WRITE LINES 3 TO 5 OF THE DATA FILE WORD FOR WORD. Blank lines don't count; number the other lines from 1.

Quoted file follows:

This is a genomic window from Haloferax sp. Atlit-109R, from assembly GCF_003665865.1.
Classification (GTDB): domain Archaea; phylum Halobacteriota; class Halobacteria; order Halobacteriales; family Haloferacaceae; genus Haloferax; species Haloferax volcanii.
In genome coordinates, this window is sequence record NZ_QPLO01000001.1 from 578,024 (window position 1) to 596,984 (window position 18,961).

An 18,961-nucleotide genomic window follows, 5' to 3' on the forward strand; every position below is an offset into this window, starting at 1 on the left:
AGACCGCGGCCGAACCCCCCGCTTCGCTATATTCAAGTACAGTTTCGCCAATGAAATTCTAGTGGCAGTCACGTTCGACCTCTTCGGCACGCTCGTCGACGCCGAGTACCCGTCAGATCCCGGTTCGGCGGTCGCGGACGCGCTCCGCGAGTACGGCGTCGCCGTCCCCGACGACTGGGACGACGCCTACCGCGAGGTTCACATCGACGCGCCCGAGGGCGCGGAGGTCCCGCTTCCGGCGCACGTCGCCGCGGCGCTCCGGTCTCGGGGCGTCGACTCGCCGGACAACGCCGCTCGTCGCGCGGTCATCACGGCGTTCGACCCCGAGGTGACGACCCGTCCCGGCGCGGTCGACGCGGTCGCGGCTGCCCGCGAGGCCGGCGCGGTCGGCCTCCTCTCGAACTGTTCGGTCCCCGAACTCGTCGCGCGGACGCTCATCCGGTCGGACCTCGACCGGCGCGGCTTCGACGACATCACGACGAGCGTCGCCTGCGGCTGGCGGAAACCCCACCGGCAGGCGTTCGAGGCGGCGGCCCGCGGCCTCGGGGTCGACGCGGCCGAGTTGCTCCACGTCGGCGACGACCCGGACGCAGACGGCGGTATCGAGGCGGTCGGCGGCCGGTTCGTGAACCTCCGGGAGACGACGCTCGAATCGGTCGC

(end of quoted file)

In genome coordinates, this window is sequence record NZ_QPLO01000001.1 from 578,024 (window position 1) to 596,984 (window position 18,961).

An 18,961-nucleotide genomic window follows, 5' to 3' on the forward strand; every position below is an offset into this window, starting at 1 on the left:
AGACCGCGGCCGAACCCCCCGCTTCGCTATATTCAAGTACAGTTTCGCCAATGAAATTCTAGTGGCAGTCACGTTCGACCTCTTCGGCACGCTCGTCGACGCCGAGTACCCGTCAGATCCCGGTTCGGCGGTCGCGGACGCGCTCCGCGAGTACGGCGTCGCCGTCCCCGACGACTGGGACGACGCCTACCGCGAGGTTCACATCGACGCGCCCGAGGGCGCGGAGGTCCCGCTTCCGGCGCACGTCGCCGCGGCGCTCCGGTCTCGGGGCGTCGACTCGCCGGACAACGCCGCTCGTCGCGCGGTCATCACGGCGTTCGACCCCGAGGTGACGACCCGTCCCGGCGCGGTCGACGCGGTCGCGGCTGCCCGCGAGGCCGGCGCGGTCGGCCTCCTCTCGAACTGTTCGGTCCCCGAACTCGTCGCGCGGACGCTCATCCGGTCGGACCTCGACCGGCGCGGCTTCGACGACATCACGACGAGCGTCGCCTGCGGCTGGCGGAAACCCCACCGGCAGGCGTTCGAGGCGGCGGCCCGCGGCCTCGGGGTCGACGCGGCCGAGTTGCTCCACGTCGGCGACGACCCGGACGCAGACGGCGGTATCGAGGCGGTCGGCGGCCGGTTCGTGAACCTCCGGGAGACGACGCTCGAATCGGTCGC